Discussion

SCD-Well was a large, multicenter RCT that randomized individuals with SCD to one of two 8-week non-pharmacological interventions. Here, we report outcome data for three composites, measuring global cognition (i.e., PACC5Abridged), attention, and executive functioning. Scores on the PACC5Abridged, a measure previously shown to be sensitive to early Aβ-related cognitive decline [27, 28], improved in both arms from baseline to follow-up (week 24), but improvements did not differ between arms. The magnitude of the increase in PACC5Abridged scores corresponded to a small effect size (CMBAS, 0.34; HSMP, 0.30). These results were unchanged for the subset of participants who attended four or more intervention sessions. Therefore CMBAS, like other MBIs [14], improved global cognition, but not more than a health self-management comparator.

Scores on the attention composite did not improve in the statistical model using linear time, but scores improved at post-intervention (ITT only) and follow-up (both PP and ITT) in the factorial time models. A possible explanation for this discrepancy is that the adjustment for cognitive retest effects (not possible in the factorial time model due to statistical constraints) attenuated effects in the linear time model. While some of the analyses using factorial time showed an increase in attention scores overall, none indicated improvement for either arm individually (i.e., within groups). For example, the baseline to follow-up analyses showed significant attentional improvement overall, but not for either arm separately. This suggests that the within-group analyses may have been underpowered. In summary, on the basis of the mixed findings reported above, we conclude that there was weak evidence of an effect of both interventions on attention. Neither linear nor factorial time models identified an effect of either intervention on the executive composite.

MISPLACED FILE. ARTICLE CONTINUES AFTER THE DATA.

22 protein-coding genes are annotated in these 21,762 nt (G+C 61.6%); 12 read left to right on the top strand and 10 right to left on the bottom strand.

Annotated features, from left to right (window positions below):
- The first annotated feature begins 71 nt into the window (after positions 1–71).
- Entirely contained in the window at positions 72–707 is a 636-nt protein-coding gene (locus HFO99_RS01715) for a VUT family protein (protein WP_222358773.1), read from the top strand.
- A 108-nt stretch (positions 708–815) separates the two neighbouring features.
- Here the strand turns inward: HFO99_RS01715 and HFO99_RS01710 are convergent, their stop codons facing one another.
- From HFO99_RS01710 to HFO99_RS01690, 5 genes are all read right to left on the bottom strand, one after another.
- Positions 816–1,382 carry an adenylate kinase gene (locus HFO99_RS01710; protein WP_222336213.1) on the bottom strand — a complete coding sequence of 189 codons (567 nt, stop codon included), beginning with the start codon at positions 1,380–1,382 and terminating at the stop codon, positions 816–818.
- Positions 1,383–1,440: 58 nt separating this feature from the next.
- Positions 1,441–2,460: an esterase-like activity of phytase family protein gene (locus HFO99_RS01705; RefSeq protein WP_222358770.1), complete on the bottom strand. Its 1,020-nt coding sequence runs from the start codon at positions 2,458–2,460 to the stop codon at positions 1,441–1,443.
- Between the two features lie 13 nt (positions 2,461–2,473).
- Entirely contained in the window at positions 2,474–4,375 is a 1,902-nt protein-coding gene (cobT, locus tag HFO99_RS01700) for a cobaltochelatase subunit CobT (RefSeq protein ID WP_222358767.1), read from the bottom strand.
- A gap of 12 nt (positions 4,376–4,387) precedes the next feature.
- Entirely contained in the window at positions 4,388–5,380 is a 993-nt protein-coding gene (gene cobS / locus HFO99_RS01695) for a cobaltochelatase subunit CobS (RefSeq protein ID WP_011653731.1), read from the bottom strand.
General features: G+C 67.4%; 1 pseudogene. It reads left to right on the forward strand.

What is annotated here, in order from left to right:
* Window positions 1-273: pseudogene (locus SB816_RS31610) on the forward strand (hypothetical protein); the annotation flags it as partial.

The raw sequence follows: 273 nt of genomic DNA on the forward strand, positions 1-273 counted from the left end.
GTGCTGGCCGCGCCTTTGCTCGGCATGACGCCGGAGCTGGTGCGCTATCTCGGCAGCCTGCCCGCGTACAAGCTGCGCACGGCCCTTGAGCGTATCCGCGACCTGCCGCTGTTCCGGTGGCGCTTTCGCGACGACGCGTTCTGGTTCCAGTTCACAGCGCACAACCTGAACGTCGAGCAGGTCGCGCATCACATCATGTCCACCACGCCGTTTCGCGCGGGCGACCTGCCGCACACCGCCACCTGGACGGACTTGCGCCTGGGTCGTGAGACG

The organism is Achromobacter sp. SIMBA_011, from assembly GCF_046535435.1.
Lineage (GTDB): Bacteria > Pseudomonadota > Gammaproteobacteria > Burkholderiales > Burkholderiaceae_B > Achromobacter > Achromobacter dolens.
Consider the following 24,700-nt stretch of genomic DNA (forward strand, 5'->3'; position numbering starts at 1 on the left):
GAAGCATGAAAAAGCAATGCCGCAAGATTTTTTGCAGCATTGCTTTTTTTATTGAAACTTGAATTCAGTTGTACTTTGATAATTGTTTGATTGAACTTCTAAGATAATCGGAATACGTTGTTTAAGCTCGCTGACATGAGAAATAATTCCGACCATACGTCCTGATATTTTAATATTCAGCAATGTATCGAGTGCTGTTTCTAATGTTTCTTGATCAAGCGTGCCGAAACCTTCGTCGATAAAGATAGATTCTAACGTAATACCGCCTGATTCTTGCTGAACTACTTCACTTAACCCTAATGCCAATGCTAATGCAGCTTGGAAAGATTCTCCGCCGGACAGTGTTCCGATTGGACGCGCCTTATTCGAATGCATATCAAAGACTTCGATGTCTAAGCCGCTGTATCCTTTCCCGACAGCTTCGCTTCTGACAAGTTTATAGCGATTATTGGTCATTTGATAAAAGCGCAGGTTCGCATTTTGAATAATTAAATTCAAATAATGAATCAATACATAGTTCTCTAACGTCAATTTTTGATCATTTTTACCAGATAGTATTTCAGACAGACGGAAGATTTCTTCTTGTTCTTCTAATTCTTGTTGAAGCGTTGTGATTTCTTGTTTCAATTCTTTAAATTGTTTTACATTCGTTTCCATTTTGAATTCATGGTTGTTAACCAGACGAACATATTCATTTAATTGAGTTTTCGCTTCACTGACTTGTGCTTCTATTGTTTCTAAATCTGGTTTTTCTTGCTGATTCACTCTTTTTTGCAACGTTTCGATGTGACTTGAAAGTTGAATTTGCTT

To support the interpretation of our findings, we considered the results from recent meta-analyses which pooled cognitive data from MBI RCTs. While a number of quantitative syntheses exist, some excluded older adults (e.g., [35]), did not report results for younger and older adults separately (e.g., [36]) and/or included non-randomized studies (e.g., [37]). In the following discussion, we thus focus on the two meta-analyses which reported data from older adult RCTs separately (or exclusively) [14, 20]. One of the reviews reported that MBIs outperformed comparators in an analysis combining outcomes across domains [14]. We thus hypothesized that the current MBI would outperform the HSMP for the PACC5Abridged, given the various cognitive functions assessed by its constituents. Contrary to our prediction, PACC5Abridged scores improved to a similar degree in both trial arms. Returning to the prior meta-analysis, half of the comparators included in the quantitative synthesis were inactive, and subgroup analyses suggested that the overall effect was driven by results from inactively controlled trials [14]. Integrating our findings with those of the meta-analysis, CMBAS—in common with other MBIs—improved global cognition but not to a greater extent than an active comparator.